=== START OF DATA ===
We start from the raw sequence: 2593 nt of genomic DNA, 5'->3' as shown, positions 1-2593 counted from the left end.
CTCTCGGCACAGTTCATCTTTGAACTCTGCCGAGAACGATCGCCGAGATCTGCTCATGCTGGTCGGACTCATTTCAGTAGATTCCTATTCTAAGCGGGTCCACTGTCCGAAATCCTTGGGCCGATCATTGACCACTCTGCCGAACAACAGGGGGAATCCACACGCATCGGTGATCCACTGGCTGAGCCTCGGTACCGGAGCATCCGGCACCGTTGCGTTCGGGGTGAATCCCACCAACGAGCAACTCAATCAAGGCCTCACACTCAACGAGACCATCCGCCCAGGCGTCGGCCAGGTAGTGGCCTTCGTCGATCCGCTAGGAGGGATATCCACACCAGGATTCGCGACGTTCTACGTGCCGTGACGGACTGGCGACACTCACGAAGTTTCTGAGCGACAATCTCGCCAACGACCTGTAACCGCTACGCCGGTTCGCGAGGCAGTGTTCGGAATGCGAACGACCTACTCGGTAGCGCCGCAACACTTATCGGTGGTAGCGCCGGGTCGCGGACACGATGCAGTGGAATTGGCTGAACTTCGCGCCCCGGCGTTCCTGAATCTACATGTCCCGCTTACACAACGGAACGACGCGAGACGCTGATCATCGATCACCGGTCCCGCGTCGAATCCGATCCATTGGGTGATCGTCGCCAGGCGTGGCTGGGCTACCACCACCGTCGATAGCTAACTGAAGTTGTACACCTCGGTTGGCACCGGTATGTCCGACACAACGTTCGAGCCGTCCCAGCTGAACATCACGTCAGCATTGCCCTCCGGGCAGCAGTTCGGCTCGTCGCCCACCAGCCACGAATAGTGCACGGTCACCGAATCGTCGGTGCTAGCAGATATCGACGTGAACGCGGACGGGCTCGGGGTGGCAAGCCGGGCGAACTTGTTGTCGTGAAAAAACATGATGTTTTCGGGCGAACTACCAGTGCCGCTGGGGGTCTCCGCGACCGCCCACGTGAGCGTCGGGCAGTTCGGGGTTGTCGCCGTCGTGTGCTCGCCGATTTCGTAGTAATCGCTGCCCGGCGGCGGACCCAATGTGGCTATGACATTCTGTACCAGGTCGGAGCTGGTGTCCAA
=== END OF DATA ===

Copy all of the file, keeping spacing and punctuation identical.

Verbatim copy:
We start from the raw sequence: 2593 nt of genomic DNA, 5'->3' as shown, positions 1-2593 counted from the left end.
CTCTCGGCACAGTTCATCTTTGAACTCTGCCGAGAACGATCGCCGAGATCTGCTCATGCTGGTCGGACTCATTTCAGTAGATTCCTATTCTAAGCGGGTCCACTGTCCGAAATCCTTGGGCCGATCATTGACCACTCTGCCGAACAACAGGGGGAATCCACACGCATCGGTGATCCACTGGCTGAGCCTCGGTACCGGAGCATCCGGCACCGTTGCGTTCGGGGTGAATCCCACCAACGAGCAACTCAATCAAGGCCTCACACTCAACGAGACCATCCGCCCAGGCGTCGGCCAGGTAGTGGCCTTCGTCGATCCGCTAGGAGGGATATCCACACCAGGATTCGCGACGTTCTACGTGCCGTGACGGACTGGCGACACTCACGAAGTTTCTGAGCGACAATCTCGCCAACGACCTGTAACCGCTACGCCGGTTCGCGAGGCAGTGTTCGGAATGCGAACGACCTACTCGGTAGCGCCGCAACACTTATCGGTGGTAGCGCCGGGTCGCGGACACGATGCAGTGGAATTGGCTGAACTTCGCGCCCCGGCGTTCCTGAATCTACATGTCCCGCTTACACAACGGAACGACGCGAGACGCTGATCATCGATCACCGGTCCCGCGTCGAATCCGATCCATTGGGTGATCGTCGCCAGGCGTGGCTGGGCTACCACCACCGTCGATAGCTAACTGAAGTTGTACACCTCGGTTGGCACCGGTATGTCCGACACAACGTTCGAGCCGTCCCAGCTGAACATCACGTCAGCATTGCCCTCCGGGCAGCAGTTCGGCTCGTCGCCCACCAGCCACGAATAGTGCACGGTCACCGAATCGTCGGTGCTAGCAGATATCGACGTGAACGCGGACGGGCTCGGGGTGGCAAGCCGGGCGAACTTGTTGTCGTGAAAAAACATGATGTTTTCGGGCGAACTACCAGTGCCGCTGGGGGTCTCCGCGACCGCCCACGTGAGCGTCGGGCAGTTCGGGGTTGTCGCCGTCGTGTGCTCGCCGATTTCGTAGTAATCGCTGCCCGGCGGCGGACCCAATGTGGCTATGACATTCTGTACCAGGTCGGAGCTGGTGTCCAA